July 22, 2021

4 Steps for Better Brain Health

Written By: Brooks Kenny
Mother and daughter helping Grandmother with tablet

If you’re worried about brain health – for yourself or your loved one – you’re not alone. Millions of people are asking the same questions: How can I keep my brain healthy? What should I do if I notice changes in my memory? How can I help an older loved one with changes in their memory?

I know, because I’ve wrestled with these questions too. When we started to notice changes in my mother-in-law’s memory, our family knew we had to help her – but we weren’t sure what was happening or what we should do next. Finding those answers and a diagnosis ended up taking years. It was a long, confusing, and frustrating journey.

But it doesn’t have to be. Our story, and millions of others, show why empowering people to focus on brain health is so important. It’s critical for people of all ages and all communities, but especially older adults and their families, elder caregivers, and those who have symptoms or a diagnosis of Alzheimer’s disease.

Brain Health Q&A Made Easy with BrainGuideTM

Asking your brain health questions is always the first step. BrainGuideTM by UsAgainstAlzheimer’s has answers that may help. The platform offers confidential memory questionnaires and tailored resources, so that you take the best next steps with confidence, no matter where you are in your journey. Best of all, it’s free and easy to access, so you can find information when you need it.

We built BrainGuide with the help of people living with Alzheimer’s disease, as well as caregivers. Everyone wanted a friendly, safe place to learn more about their own brain health and get answers. We want BrainGuide to be that place.

BrainGuide is already helping people prioritize brain health for themselves and their families. Since its launch in early 2021, close to 200,000 people have used BrainGuide. It’s been featured by Mandy Moore on the TODAY Show and covered by journalists across North America.

This is all part of the growing focus on brain health around the world. As scientists deepen their understanding of the brain, we’re learning more and more about what we can do to keep it healthy.

Four Key Steps Everyone Can Take for Brain Health

Learn the brain health basics.

Brain health includes the everyday steps we can all take to keep our brains and our memory healthy, like diet, exercise, sleep, and controlling other conditions. Research shows that up to 40% of the risk for Alzheimer’s and dementia can be reduced with these kinds of factors. Read the “Keep Your Brain Healthy” section of the BrainGuide website to learn more.

Nurse Directed Care

Take simple steps to keep your brain healthy.

Once you’ve learned about brain health, make a plan for how to take control of yours. Simple changes can make a meaningful difference, and it’s never too early – or too late – to get started. Join the 30-Day Brain Health Challenge for ideas, tips, and reminders.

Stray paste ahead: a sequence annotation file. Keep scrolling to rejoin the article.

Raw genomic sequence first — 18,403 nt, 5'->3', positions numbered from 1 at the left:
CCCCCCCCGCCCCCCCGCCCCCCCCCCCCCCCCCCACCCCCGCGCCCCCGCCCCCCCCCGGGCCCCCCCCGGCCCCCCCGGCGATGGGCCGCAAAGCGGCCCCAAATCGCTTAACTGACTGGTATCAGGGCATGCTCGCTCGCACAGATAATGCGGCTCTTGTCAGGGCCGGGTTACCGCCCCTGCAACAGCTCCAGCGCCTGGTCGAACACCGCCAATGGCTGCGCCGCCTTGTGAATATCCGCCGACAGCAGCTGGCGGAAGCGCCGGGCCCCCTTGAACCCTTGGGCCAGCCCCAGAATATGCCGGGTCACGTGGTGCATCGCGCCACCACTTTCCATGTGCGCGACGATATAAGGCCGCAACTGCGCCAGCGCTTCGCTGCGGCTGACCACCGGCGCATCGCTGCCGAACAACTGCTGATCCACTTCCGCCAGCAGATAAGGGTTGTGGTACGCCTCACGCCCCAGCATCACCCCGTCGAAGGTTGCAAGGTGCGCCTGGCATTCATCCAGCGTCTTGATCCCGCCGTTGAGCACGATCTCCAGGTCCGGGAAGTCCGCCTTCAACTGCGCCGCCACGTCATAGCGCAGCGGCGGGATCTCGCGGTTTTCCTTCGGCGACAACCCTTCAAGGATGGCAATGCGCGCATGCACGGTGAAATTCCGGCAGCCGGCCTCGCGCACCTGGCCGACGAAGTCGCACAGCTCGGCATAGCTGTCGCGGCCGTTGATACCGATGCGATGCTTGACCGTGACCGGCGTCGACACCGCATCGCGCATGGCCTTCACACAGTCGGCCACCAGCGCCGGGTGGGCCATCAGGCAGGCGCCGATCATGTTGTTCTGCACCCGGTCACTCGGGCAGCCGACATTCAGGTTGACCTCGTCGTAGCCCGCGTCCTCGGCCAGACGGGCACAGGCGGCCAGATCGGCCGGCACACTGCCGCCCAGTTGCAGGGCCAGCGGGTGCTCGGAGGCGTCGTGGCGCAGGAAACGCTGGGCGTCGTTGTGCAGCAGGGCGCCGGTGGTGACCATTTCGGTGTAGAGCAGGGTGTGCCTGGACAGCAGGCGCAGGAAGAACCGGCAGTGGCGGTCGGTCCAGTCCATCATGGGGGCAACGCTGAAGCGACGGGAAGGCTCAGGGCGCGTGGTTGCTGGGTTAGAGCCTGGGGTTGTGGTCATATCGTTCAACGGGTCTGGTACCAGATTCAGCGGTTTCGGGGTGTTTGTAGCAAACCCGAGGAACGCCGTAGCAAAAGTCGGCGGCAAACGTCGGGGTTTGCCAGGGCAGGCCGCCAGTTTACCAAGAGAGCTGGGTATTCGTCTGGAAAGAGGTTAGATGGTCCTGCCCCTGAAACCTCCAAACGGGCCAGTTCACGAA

Start a brain health conversation with your doctor.

Your doctor can help you assess brain health, make a plan, and look into any changes to your memory or other signs of disease. If you’ve noticed these changes, it’s important to talk to your doctor right away. And if you haven’t, it’s still a good idea to proactively start the conversation about brain health. This resource can help you get ready.

Caregiving Resources

Help your family members embrace their brain health.

You can be a brain health hero for your family. This is especially important if you’re worried about changes in an older person’s memory or behavior. You can help them look into the changes, talk to a doctor, and get help early – when it’s the most beneficial.

BrainGuide can help with all of these steps. It is free and easy to access online at www.mybrainguide.org and by phone at 855-BRAIN-411.

BrainGuide provides memory questionnaires that you can take on behalf of yourself or someone you care about. Once the questionnaire is complete, BrainGuide offers a set of tailored resources based on the answers you provided. Privacy is protected, and responses are not recorded or shared with anyone. BrainGuide does not provide a diagnosis. Only a doctor can do that with more information.

I wish this tool had been available when our family was facing Alzheimer’s disease. I believe it would have empowered us with information and made our journey easier and simpler. And I’m deeply proud that it’s now available to help people and families like ours.

With today’s new tools and information, you have the power to act on brain health for yourself and those you love. I encourage you to join the thousands of people who are taking control of their brain health or stepping up to help a family member by sharing this article and BrainGuideTM with them.

Brooks Kenny is the General Manager of BrainGuideTM and Executive Director of WomenAgainstAlzheimer’s.

Person-Centered Dementia Care

Home Instead CAREGivers are trained using a one-of-a-kind protocol for Alzheimer’s and other dementias. Our person-centered approach honors your loved one and preserves their dignity.
Caregiver and senior looking at tablet